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Signia hearing aids deliver the sound that nature intended

The latest generation of Signia hearing aids with direct audio streaming from iPhone and TV improve your hearing experience to a remarkable new level and preserve the familiar sound of your own voice – thanks to the world's first Own Voice Processing (OVP).

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Connectivity in the palm of your hands

Everyday activities like listening to music and making phone calls assume a new challenge when hearing loss sets in, but modern hearing aids master these tasks with ease.

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Effortless hearing through wind and echoes

Following our previous blogpost about how hearing aids help you tackle challenging listening environments with ease, we cover more high tech features that address specific situations like gusts of wind and echoes.

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Protect what’s precious

Over the next few weeks, we will cover the many ways in which Signia hearing aids and their clever technology help people who are hard of hearing. We start with a general overview.

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The wonder of hearing

The human ear is a highly skilled organ allowing us to enjoy life’s brilliant sounds. Take a look at how the ear supports us in navigating the world safely.

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2006: The year that hearing aids began to "learn"

The revolutionary Centra hearing aids were the first anywhere in the world to be able to actively learn additional information regarding their settings based purely on the personal preferences of each user in a wide variety of situations.

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2004: Acuris. Hearing aids that can communicate

With Acuris hearing aids, both sides constantly exchanged large volumes of data and adjusted to any hearing situation, in sync with each other.

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1997: Prisma. A computer for the ear

A new era in hearing aid technology began in 1997: Prisma was launched, the world’s first completely digital hearing aid with two microphones, which automatically adjusted to the current hearing situation.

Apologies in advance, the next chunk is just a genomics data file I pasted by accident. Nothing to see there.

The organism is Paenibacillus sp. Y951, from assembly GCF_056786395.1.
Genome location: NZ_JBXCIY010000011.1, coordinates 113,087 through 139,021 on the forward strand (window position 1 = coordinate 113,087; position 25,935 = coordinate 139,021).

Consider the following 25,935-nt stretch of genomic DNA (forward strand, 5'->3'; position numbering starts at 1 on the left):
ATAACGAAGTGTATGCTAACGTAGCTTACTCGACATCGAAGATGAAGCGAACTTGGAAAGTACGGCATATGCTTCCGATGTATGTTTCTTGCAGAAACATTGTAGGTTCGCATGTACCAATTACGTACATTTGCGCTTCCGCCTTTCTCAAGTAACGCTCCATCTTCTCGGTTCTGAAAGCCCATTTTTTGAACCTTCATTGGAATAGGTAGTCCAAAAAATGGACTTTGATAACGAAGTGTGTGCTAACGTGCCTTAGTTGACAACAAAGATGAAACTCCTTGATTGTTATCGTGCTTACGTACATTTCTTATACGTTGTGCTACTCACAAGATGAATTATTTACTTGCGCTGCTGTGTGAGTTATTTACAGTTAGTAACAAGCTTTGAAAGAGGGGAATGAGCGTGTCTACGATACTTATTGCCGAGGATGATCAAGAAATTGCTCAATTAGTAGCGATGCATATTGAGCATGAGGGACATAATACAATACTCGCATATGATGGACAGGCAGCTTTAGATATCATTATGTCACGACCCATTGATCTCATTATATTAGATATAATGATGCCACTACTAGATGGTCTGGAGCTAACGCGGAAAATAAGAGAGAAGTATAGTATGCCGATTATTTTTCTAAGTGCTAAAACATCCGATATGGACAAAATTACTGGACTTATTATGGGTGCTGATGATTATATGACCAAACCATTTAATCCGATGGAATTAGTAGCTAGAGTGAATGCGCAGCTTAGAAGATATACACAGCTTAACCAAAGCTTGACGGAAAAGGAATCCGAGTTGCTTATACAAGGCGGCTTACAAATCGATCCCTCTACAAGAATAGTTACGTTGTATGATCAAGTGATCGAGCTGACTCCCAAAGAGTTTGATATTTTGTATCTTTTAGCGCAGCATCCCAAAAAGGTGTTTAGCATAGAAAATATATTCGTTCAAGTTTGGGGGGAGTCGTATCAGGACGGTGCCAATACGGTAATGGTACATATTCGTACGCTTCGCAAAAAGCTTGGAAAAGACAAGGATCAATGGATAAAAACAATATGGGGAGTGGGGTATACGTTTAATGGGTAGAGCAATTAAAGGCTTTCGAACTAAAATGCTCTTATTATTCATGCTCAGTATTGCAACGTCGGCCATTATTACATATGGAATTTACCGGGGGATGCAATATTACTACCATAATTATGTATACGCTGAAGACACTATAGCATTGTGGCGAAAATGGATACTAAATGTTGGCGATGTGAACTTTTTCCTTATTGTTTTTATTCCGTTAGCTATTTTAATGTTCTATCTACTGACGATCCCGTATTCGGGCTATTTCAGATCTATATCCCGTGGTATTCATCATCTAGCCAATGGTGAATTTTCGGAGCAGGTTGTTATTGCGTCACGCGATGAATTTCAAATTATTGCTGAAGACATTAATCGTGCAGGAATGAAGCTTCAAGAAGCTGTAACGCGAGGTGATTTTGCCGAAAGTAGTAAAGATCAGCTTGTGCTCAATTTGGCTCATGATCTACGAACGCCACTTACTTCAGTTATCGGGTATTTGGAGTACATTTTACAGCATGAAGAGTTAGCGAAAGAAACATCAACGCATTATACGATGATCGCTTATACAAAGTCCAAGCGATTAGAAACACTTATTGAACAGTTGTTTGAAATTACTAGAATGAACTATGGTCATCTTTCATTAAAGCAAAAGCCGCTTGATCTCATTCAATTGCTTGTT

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1966: Siretta. A custom fit inside the ear.

The Siretta 339 was the first hearing aid from Siemens to be worn entirely inside the ear. This in-the-ear (ITE) hearing aid system was made possible by a micro-amplifier designed specifically for it.

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1959: Auriculette. From a vest pocket to behind the ear.

Like its predecessors, the 1959 Siemens Auriculette 326 consisted of a microphone, amplifier, and earphone, with a battery as a power supply. In the Auriculette, however, the components were so small and lightweight that they fit together in a single housing worn comfortably behind the ear.

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1954: Phonophor Epsilon. Lighter than a tennis ball, as small as a matchbox

The Phonophor Epsilon weighed only about 50 grams (less than two ounces), including the batteries, and was the size of a matchbox. This was made possible by a discovery that had been made just a short time before, and one that has gone on to become a fixture of our everyday lives today: transistor technology.

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Hear easily - even with single-sided deafness

Thanks to wireless Signia CROS/BiCROS solutions, people with an un-aidable hearing loss in one ear can now hear and understand clearly and with less strain at all times.

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1951: Phonophor Alpha. The power of electrons – right in your vest pocket

It was not until World War II and the postwar period that subminiature tubes were developed, allowing for lightweight, compact hearing aids that encapsulated the benefits of the new technology in a form small enough to fit in a vest pocket.

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1928: Phonophor with microphone amplifier. Lighter and more compact.

After the huge success of the first Phonophor models, Siemens & Halske expanded hearing aid production activities at Berlin’s Wernerwerk plant. New materials and designs made the Phonophor lighter and more compact, while advances in technology improved performance and sound quality.

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Easy listening even in reverberant rooms

Besides noisy public places, locations with reverberation make it harder to understand speech. The EchoShield function in Signia hearing aids reduces these negative effects in environments in which you need to pay particular attention to what is being heard.

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1913: Louis Weber and the Phonophor

Originally planned as a single hearing aid for a friend of the company, the device turned out to be a huge success, and series production was launched in December 1913 – marking the start of the long and successful history of our hearing aids.

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